Summary:

Permits for America’s first carbon cap-and-trade scheme will go on the auction block on Thursday this week. The Regional Greenhouse Gas Initiative (RGGI) will auction permits for some 188 million tons of carbon emissions for 2009. At the start of the year, power plants in the […]

Permits for America’s first carbon cap-and-trade scheme will go on the auction block on Thursday this week. The Regional Greenhouse Gas Initiative (RGGI) will auction permits for some 188 million tons of carbon emissions for 2009. At the start of the year, power plants in the 10 participating states will be required to buy a permit for every ton of carbon they emit, either through this auction or thereafter on the open market.

Traders started trading futures and options for RGGI (say “Reggie”) permits last month, but prices are expected to stay low. In this first year, regulators have issued permits for more emissions than are expected to be released, to ensure that industry wouldn’t get slammed by a sudden and sharp increase in regulatory fees. But analysts predict that prices will remain low for six years, making us wonder when exactly industry will actually be held accountable in a meaningful way for their carbon emissions.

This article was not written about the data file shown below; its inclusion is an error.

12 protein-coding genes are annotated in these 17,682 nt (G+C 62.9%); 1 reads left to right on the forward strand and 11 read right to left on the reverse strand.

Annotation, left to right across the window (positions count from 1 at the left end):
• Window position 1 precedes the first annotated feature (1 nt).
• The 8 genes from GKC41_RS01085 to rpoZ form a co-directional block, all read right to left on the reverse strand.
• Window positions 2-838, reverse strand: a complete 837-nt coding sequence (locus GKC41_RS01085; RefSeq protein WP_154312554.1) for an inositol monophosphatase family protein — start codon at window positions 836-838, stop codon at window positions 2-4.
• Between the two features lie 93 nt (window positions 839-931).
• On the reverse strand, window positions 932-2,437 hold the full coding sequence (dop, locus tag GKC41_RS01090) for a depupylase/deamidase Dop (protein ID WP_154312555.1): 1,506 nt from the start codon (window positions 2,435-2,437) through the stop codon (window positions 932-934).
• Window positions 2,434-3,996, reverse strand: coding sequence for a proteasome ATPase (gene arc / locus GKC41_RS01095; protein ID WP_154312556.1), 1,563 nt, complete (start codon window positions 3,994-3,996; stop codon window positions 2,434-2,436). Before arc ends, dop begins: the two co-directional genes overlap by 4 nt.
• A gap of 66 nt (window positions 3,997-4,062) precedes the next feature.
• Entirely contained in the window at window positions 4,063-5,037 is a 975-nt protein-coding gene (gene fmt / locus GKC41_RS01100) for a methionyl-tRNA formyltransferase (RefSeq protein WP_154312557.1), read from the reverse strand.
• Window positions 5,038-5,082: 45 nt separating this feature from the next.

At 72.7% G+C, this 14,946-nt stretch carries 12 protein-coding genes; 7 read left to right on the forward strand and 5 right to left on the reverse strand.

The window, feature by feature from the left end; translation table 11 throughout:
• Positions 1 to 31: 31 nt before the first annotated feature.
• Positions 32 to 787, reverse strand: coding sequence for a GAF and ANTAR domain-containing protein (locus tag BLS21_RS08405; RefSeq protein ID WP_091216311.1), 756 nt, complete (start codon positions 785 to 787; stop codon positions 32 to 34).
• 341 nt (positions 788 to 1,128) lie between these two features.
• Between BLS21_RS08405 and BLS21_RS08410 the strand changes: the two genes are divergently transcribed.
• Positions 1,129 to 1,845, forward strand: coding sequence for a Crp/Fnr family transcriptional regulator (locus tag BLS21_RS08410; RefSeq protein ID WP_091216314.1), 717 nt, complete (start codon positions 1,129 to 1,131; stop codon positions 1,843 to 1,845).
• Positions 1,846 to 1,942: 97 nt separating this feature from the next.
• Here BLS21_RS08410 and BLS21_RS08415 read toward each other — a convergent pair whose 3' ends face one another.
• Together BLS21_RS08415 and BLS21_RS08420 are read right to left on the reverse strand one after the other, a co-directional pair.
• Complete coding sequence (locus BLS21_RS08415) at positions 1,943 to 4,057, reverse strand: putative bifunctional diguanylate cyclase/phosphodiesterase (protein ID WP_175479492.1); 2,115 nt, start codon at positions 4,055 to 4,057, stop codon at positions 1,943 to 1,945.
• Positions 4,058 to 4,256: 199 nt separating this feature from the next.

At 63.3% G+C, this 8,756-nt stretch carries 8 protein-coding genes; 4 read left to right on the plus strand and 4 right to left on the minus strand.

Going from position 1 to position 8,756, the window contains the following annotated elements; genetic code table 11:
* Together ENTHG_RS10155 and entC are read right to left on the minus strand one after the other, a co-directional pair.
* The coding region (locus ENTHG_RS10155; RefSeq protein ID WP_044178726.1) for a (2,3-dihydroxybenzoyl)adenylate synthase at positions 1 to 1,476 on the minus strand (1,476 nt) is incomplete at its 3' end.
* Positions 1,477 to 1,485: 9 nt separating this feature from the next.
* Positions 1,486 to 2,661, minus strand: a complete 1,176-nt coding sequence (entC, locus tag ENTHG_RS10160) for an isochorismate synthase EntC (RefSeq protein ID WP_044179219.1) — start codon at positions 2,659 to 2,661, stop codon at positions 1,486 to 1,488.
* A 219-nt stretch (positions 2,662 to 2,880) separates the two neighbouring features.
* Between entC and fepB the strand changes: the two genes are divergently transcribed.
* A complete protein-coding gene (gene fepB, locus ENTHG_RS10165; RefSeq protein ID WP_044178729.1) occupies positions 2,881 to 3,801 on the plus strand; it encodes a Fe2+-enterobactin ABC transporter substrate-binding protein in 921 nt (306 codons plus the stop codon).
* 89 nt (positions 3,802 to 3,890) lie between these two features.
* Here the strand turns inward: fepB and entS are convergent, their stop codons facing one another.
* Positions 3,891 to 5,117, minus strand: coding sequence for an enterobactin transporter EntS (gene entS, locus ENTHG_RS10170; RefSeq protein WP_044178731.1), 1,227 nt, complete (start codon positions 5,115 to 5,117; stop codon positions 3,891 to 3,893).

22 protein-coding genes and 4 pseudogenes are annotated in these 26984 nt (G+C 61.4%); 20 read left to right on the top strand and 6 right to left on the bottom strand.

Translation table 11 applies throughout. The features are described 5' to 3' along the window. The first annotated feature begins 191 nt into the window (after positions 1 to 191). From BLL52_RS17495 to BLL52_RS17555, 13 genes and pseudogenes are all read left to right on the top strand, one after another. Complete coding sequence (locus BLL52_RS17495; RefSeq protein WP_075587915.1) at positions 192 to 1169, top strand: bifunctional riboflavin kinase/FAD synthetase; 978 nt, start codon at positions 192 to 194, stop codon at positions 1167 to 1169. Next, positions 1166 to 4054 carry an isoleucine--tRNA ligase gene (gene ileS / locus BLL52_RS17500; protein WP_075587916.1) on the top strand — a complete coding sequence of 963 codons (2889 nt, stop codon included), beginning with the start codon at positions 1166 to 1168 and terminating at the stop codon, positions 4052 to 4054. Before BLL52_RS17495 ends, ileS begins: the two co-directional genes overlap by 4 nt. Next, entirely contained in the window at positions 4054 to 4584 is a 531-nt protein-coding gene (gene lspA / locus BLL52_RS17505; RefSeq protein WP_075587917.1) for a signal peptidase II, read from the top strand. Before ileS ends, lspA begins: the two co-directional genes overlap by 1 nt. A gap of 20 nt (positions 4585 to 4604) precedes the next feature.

RGGI covers only emissions from power generation and sets the initial cap at 188 million tons per year in 2009 –  more than 9 percent higher than emissions levels in 2007, according to a report from the consulting firm Environment Northeast. The goal is reduce emissions from power plants by 10 percent by 2019.

RGGI isn’t the only regional consortium of states to plan for a cap-and-trade system. The Western Climate Initiative, a group of seven states and four Canadian provinces, last month issued a draft of its proposed plan to institute a regional cap-and-trade system. The group’s proposal would have states start monitoring emissions in 2010 and reporting them in 2011 in preparation for a cap on carbon emissions starting in 2012. The WCI’s goal is to cut emissions 15 percent below 2005 levels by 2020.

A lot is riding on the success of RGGI. Federal legislators will be paying close attention to gauge whether a national cap-and-trade program would be feasible, an idea both presidential candidates support. A strong showing from a brand-new carbon market could galvanize public support for a federal system.

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By Craig Rubens

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